Prayuth gave a televised national address Wednesday, saying the government's efforts, the assistance of people in Thailand and overseas, and the outpouring of moral support made the mission a success.
"We didn't expect to be getting 13 people out of there alive", he said.
Harris is an experienced diver and an underwater photographer, and has undertaken cave-diving expeditions in Australia, New Zealand, Christmas Island and China. He has an active interest in diving safety and accident investigation'.
The boys and their families have thanked the divers who saved them.
Rescue efforts were failing, and hope was fading, but due to the bravery of first responders including Thailand's navy SEALs and good fortune from a lack of inclement weather, the boys were eventually rescued according to The Guardian.
"He's got a very bouncy Australian accent and they (the boys) seemed to find that quite relaxing and reassuring".
There were calls for Dr Harris to be handed the Australian of the Year award yesterday, after the mission, which saw the 53-year-old dive many times through the 4km of cold, dark and narrow passages to reach the boys and assess them medically in order to facilitate the risky escape.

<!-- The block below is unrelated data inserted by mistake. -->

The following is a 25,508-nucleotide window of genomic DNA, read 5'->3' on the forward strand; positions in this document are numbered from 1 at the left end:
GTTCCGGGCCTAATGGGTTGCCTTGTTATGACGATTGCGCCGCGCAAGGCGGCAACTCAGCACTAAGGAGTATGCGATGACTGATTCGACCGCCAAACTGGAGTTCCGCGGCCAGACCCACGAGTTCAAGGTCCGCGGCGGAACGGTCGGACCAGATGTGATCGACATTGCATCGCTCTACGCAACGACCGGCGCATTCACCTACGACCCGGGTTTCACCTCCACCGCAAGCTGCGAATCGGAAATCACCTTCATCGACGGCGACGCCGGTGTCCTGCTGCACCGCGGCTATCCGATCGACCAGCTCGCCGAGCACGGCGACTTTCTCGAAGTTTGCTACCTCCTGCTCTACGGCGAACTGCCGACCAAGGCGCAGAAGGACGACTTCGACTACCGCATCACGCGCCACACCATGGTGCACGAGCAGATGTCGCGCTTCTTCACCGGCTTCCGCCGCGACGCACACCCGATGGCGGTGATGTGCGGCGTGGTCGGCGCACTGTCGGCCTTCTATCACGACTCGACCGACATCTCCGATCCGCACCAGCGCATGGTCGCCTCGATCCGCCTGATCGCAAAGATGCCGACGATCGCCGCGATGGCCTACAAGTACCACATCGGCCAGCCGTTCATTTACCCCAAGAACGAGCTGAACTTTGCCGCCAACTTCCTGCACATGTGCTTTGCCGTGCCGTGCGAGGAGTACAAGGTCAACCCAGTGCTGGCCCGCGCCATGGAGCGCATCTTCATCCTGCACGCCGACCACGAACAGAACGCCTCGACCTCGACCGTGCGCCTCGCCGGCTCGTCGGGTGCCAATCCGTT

Dr Richard Harris and Craig Challen with hospital staff in Thailand.
An American diver involved in the rescue that the "kids were proper knocked out".
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Members of the Thai Navy SEALs team arrived home to their base at Sattahip, feted by the Thai people but saddened by the loss of their colleague.
Mr Pearce gave no cause of death or the age of Dr Harris' father, Jim.
The Australian Federal Australian police said the scale and risk of the operation was "unprecedented" as rescuers moved approximately 20 tonnes of equipment including oxygen tanks, pumps and food through the cave system.
The search for the boys and the daring operation to rescue them caught the attention of wide audiences across the globe and the drama has now inadvertently come to focus on the plight of almost half a million people in Thailand who are stateless.
"He will be coming home soon and taking some well-earned time off to be with his family".
Immediately after his death became public knowledge, people around the world began mourning the fearless Navy SEAL member - but no tribute was more touching than the one his wife left him on social media.
'Harry is selfless, he is extremely thoughtful.
One wrote on Twitter: 'If ever a bloke deserved to be Australian of the Year it's this man, he's what embodies the true spirit of this country'.
Dr Harris and Mr Challen touched down with twenty Australians involved in the risky Tham Luang cave rescue.